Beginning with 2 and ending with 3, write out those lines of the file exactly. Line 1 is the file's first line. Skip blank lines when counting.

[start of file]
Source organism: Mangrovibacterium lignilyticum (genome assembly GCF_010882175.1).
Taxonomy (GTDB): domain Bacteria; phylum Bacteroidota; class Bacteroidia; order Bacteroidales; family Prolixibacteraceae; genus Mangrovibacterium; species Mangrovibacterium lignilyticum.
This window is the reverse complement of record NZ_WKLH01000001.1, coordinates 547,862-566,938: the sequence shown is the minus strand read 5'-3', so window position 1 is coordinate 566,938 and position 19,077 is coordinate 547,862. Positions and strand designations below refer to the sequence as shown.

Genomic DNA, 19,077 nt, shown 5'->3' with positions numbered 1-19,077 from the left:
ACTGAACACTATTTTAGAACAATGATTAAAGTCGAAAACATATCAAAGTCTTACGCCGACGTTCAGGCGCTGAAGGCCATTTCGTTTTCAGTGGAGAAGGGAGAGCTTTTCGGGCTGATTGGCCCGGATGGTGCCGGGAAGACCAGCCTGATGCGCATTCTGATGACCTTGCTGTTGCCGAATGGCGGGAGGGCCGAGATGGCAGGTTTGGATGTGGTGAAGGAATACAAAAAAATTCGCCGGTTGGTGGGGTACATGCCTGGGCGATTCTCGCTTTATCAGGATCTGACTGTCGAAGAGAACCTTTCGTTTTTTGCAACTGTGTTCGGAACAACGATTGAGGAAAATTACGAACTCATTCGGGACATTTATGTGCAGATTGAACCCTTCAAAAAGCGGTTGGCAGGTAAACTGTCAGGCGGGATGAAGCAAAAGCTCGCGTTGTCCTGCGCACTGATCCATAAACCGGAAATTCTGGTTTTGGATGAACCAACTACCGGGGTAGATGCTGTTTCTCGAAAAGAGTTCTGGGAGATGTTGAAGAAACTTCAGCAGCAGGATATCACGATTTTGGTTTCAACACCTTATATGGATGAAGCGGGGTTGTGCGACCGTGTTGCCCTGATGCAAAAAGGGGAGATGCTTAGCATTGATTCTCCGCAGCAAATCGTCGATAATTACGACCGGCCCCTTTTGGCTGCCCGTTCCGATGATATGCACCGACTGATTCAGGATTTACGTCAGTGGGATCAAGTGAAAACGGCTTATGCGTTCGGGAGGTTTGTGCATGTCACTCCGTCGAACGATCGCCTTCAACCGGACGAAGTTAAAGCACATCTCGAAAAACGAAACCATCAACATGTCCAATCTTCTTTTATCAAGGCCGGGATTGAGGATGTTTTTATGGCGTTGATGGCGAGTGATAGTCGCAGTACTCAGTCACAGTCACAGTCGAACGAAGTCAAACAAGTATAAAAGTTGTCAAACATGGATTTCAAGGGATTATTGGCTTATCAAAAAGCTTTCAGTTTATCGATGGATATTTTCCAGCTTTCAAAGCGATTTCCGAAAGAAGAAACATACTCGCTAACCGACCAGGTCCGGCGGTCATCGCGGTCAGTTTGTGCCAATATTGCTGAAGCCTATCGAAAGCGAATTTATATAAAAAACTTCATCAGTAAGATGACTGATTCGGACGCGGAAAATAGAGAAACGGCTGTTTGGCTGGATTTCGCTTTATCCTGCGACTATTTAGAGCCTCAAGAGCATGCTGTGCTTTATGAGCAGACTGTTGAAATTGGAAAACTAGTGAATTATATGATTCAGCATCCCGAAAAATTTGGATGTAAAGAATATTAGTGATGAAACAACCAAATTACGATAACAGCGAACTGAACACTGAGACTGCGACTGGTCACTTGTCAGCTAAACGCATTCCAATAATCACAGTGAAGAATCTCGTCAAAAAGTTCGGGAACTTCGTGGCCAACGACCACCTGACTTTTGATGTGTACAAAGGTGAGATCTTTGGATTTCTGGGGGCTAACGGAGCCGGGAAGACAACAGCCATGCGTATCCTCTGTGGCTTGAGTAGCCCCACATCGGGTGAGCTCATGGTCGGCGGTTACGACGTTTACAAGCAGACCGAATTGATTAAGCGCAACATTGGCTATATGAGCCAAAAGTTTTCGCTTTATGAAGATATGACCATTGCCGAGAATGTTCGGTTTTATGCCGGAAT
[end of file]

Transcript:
Taxonomy (GTDB): domain Bacteria; phylum Bacteroidota; class Bacteroidia; order Bacteroidales; family Prolixibacteraceae; genus Mangrovibacterium; species Mangrovibacterium lignilyticum.
This window is the reverse complement of record NZ_WKLH01000001.1, coordinates 547,862-566,938: the sequence shown is the minus strand read 5'-3', so window position 1 is coordinate 566,938 and position 19,077 is coordinate 547,862. Positions and strand designations below refer to the sequence as shown.